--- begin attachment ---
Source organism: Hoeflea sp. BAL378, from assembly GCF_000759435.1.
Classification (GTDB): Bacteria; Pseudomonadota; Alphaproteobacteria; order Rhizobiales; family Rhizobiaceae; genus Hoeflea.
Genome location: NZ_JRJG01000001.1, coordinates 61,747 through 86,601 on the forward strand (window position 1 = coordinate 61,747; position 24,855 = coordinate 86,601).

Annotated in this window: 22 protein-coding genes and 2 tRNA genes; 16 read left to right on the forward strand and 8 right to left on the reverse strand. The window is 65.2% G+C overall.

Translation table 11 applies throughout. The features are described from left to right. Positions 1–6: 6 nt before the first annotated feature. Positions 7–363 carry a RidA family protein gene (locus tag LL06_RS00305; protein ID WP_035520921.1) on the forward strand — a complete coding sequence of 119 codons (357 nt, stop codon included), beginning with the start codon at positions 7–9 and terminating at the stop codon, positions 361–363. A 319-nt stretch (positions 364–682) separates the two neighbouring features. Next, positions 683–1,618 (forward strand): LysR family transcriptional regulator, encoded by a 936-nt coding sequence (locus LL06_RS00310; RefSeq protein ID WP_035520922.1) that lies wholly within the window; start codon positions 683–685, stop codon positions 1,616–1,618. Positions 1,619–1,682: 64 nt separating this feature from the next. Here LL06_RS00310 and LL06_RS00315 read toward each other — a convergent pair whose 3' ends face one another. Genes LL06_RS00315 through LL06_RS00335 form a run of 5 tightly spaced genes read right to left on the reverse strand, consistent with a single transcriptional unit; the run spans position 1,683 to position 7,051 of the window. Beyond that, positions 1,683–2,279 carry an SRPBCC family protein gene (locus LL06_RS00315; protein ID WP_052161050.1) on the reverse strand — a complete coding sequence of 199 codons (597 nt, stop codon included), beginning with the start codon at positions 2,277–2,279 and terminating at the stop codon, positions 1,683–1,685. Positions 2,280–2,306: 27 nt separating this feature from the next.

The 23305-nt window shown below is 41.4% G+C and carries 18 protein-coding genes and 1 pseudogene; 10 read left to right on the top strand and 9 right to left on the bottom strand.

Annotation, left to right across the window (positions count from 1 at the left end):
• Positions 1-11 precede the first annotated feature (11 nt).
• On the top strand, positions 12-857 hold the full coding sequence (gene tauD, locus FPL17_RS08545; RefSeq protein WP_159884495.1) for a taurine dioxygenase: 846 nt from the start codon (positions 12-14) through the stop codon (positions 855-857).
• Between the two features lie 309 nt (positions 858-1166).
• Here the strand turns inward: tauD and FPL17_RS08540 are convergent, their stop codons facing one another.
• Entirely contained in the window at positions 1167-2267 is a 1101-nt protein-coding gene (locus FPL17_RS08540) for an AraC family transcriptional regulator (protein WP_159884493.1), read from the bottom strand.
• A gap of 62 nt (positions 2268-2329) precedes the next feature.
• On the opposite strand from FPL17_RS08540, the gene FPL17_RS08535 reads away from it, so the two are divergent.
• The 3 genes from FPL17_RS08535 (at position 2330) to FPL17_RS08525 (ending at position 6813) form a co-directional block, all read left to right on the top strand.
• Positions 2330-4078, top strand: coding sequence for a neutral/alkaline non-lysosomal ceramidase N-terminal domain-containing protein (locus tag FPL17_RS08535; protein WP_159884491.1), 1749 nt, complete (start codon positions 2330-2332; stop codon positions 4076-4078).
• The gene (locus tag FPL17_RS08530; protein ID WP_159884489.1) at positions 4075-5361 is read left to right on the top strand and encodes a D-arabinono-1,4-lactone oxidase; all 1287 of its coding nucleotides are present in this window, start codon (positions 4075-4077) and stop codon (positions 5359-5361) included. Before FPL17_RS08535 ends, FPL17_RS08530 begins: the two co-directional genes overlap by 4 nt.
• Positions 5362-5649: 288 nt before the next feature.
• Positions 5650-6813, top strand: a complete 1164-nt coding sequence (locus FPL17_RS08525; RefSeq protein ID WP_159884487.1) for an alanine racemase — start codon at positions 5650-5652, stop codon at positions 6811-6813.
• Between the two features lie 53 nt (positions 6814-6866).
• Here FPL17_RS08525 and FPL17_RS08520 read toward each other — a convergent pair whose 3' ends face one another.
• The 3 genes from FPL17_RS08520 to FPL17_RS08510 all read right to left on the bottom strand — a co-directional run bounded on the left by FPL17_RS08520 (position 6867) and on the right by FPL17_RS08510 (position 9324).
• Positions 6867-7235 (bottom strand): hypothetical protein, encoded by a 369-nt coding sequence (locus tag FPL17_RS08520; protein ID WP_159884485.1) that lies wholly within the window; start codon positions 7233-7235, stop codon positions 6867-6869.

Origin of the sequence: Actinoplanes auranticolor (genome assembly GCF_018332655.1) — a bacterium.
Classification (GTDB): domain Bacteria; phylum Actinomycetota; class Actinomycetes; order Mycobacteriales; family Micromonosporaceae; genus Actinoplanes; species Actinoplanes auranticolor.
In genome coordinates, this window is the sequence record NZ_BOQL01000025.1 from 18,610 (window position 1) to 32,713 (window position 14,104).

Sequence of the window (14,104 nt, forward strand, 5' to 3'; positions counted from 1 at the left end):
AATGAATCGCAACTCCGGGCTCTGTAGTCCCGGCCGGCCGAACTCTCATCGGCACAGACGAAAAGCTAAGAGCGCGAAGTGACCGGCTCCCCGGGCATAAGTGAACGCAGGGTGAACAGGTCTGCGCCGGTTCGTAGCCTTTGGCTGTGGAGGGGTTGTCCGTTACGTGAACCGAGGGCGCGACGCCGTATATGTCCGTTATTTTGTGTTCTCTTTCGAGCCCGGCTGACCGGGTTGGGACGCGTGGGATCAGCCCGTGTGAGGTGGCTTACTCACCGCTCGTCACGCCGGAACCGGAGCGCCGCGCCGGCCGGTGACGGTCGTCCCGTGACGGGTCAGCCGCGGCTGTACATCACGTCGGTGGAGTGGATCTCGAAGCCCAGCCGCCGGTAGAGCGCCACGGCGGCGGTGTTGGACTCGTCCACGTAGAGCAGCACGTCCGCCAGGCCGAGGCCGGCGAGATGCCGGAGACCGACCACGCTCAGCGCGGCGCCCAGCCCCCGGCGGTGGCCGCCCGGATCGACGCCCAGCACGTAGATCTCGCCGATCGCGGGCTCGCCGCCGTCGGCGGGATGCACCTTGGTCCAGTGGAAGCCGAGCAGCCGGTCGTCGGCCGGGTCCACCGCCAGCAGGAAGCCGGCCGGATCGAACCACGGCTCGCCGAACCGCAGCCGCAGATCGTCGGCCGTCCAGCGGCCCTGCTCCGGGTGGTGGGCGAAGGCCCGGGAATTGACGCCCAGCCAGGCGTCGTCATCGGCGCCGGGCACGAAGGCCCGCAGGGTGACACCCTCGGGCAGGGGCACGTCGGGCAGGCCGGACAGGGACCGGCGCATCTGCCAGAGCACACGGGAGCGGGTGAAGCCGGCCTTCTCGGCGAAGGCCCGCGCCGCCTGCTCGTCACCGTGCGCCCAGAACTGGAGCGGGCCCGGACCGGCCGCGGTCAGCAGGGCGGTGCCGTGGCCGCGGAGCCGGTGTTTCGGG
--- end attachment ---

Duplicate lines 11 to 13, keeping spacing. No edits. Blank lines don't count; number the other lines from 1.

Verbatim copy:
• Here the strand turns inward: tauD and FPL17_RS08540 are convergent, their stop codons facing one another.
• Entirely contained in the window at positions 1167-2267 is a 1101-nt protein-coding gene (locus FPL17_RS08540) for an AraC family transcriptional regulator (protein WP_159884493.1), read from the bottom strand.
• A gap of 62 nt (positions 2268-2329) precedes the next feature.